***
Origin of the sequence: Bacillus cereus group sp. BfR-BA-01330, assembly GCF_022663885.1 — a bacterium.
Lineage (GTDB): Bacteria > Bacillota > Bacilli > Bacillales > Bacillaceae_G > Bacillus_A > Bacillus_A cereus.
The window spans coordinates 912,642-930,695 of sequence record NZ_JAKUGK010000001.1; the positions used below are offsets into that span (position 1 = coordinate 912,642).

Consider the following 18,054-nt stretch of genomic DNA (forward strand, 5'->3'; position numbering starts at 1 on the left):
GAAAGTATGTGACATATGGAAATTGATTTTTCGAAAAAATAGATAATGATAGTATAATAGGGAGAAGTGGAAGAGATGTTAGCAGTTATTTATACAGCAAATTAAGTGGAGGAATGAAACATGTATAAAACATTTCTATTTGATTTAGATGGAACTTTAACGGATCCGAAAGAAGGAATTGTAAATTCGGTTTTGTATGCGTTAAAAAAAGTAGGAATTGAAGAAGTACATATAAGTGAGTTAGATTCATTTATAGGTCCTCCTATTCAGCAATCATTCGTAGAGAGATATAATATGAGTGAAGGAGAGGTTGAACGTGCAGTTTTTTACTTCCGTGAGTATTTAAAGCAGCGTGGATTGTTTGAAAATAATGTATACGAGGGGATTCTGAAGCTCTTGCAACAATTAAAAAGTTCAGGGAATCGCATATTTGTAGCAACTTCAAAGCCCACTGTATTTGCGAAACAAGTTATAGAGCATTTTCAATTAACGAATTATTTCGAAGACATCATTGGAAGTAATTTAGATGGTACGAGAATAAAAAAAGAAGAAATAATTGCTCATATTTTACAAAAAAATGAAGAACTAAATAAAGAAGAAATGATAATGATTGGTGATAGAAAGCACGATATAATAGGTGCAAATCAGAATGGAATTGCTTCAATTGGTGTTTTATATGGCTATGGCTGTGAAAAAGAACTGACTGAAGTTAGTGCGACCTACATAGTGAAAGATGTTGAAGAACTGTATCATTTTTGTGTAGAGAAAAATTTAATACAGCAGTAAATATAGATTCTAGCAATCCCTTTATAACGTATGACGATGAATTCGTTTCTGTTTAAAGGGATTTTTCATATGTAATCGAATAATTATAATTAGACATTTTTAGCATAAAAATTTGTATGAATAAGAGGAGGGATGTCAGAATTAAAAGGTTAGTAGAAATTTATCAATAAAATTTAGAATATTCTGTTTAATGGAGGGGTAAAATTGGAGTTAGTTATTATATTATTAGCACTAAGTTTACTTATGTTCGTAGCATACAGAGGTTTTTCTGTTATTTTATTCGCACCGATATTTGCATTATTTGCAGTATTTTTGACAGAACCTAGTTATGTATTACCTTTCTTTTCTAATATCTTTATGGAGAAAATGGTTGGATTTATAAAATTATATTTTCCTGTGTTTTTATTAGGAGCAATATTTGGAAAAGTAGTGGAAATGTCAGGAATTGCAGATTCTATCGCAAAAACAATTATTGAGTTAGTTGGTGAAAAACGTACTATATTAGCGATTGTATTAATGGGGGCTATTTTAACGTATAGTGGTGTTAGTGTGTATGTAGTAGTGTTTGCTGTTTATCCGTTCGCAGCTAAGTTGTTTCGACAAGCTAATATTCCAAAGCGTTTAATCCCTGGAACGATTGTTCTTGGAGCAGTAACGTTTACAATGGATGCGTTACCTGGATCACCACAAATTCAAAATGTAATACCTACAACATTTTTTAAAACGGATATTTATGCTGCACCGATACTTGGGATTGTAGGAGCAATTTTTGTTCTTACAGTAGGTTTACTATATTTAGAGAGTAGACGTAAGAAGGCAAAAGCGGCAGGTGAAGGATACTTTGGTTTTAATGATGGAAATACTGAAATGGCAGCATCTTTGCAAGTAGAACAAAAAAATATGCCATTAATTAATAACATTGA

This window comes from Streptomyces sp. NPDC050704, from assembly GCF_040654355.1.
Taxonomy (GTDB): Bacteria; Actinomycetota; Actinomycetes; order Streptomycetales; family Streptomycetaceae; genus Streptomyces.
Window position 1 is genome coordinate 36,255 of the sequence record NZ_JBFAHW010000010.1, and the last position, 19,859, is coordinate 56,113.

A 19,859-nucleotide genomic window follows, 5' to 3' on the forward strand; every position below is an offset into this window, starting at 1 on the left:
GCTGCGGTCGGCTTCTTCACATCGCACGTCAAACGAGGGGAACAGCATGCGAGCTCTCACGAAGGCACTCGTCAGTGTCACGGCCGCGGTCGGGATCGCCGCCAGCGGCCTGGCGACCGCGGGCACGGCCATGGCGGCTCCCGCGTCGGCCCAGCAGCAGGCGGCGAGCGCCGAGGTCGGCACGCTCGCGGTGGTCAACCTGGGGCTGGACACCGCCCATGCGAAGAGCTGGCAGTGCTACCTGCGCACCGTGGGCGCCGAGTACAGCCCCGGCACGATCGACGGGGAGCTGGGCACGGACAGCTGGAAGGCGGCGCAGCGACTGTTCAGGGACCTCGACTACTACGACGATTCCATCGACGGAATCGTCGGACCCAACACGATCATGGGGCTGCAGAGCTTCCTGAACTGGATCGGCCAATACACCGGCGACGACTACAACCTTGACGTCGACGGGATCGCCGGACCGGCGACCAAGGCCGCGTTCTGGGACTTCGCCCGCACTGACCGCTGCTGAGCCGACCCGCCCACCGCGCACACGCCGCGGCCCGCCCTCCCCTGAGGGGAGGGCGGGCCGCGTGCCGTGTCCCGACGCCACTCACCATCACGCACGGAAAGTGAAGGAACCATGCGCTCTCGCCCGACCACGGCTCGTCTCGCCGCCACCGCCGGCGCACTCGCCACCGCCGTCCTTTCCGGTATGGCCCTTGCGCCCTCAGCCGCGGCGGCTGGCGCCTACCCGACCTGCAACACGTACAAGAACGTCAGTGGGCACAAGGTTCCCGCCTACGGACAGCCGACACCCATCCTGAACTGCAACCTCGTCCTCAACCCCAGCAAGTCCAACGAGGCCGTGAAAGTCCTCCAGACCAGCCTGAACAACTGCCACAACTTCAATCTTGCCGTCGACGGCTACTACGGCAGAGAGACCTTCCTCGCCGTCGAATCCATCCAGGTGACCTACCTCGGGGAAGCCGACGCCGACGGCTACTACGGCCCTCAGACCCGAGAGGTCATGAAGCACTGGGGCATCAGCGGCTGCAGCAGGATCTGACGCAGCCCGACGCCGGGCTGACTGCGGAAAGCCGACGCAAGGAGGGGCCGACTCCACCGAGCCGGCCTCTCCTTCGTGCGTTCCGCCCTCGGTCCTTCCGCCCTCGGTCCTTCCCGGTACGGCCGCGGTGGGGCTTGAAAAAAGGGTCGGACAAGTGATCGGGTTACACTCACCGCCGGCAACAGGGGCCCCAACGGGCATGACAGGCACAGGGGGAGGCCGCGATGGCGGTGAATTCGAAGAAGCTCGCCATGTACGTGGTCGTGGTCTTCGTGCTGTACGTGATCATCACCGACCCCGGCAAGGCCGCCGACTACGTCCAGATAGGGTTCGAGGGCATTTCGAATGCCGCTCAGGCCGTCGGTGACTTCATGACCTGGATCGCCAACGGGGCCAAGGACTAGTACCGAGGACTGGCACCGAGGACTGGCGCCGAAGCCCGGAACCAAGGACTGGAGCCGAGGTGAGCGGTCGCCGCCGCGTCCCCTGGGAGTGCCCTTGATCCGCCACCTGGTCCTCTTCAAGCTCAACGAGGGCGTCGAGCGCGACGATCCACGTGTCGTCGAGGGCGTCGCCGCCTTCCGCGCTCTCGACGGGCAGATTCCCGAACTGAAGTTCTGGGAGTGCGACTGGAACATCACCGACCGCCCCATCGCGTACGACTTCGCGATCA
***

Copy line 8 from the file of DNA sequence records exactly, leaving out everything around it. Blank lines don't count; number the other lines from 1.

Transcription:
Window position 1 is genome coordinate 36,255 of the sequence record NZ_JBFAHW010000010.1, and the last position, 19,859, is coordinate 56,113.